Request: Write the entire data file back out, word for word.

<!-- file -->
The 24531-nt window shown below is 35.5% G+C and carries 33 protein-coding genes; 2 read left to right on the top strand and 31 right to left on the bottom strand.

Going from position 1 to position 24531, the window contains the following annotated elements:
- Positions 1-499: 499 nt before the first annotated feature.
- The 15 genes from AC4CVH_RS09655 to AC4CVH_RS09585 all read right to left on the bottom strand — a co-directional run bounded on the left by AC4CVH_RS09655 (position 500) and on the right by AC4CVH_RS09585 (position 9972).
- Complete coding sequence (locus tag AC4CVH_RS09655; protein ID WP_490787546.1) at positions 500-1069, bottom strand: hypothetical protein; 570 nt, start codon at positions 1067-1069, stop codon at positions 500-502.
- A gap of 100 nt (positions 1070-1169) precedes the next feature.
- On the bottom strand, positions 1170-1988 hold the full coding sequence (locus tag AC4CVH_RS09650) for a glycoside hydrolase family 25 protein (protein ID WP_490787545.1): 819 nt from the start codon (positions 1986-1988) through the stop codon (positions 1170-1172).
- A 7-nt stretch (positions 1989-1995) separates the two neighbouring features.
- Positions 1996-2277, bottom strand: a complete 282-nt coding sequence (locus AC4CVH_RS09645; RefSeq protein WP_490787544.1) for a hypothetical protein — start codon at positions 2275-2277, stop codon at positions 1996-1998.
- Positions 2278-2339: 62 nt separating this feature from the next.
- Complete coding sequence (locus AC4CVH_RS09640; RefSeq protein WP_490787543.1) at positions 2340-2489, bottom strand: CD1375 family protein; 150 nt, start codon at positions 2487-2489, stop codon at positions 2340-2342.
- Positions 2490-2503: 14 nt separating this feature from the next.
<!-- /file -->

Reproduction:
The 24531-nt window shown below is 35.5% G+C and carries 33 protein-coding genes; 2 read left to right on the top strand and 31 right to left on the bottom strand.

Going from position 1 to position 24531, the window contains the following annotated elements:
- Positions 1-499: 499 nt before the first annotated feature.
- The 15 genes from AC4CVH_RS09655 to AC4CVH_RS09585 all read right to left on the bottom strand — a co-directional run bounded on the left by AC4CVH_RS09655 (position 500) and on the right by AC4CVH_RS09585 (position 9972).
- Complete coding sequence (locus tag AC4CVH_RS09655; protein ID WP_490787546.1) at positions 500-1069, bottom strand: hypothetical protein; 570 nt, start codon at positions 1067-1069, stop codon at positions 500-502.
- A gap of 100 nt (positions 1070-1169) precedes the next feature.
- On the bottom strand, positions 1170-1988 hold the full coding sequence (locus tag AC4CVH_RS09650) for a glycoside hydrolase family 25 protein (protein ID WP_490787545.1): 819 nt from the start codon (positions 1986-1988) through the stop codon (positions 1170-1172).
- A 7-nt stretch (positions 1989-1995) separates the two neighbouring features.
- Positions 1996-2277, bottom strand: a complete 282-nt coding sequence (locus AC4CVH_RS09645; RefSeq protein WP_490787544.1) for a hypothetical protein — start codon at positions 2275-2277, stop codon at positions 1996-1998.
- Positions 2278-2339: 62 nt separating this feature from the next.
- Complete coding sequence (locus AC4CVH_RS09640; RefSeq protein WP_490787543.1) at positions 2340-2489, bottom strand: CD1375 family protein; 150 nt, start codon at positions 2487-2489, stop codon at positions 2340-2342.
- Positions 2490-2503: 14 nt separating this feature from the next.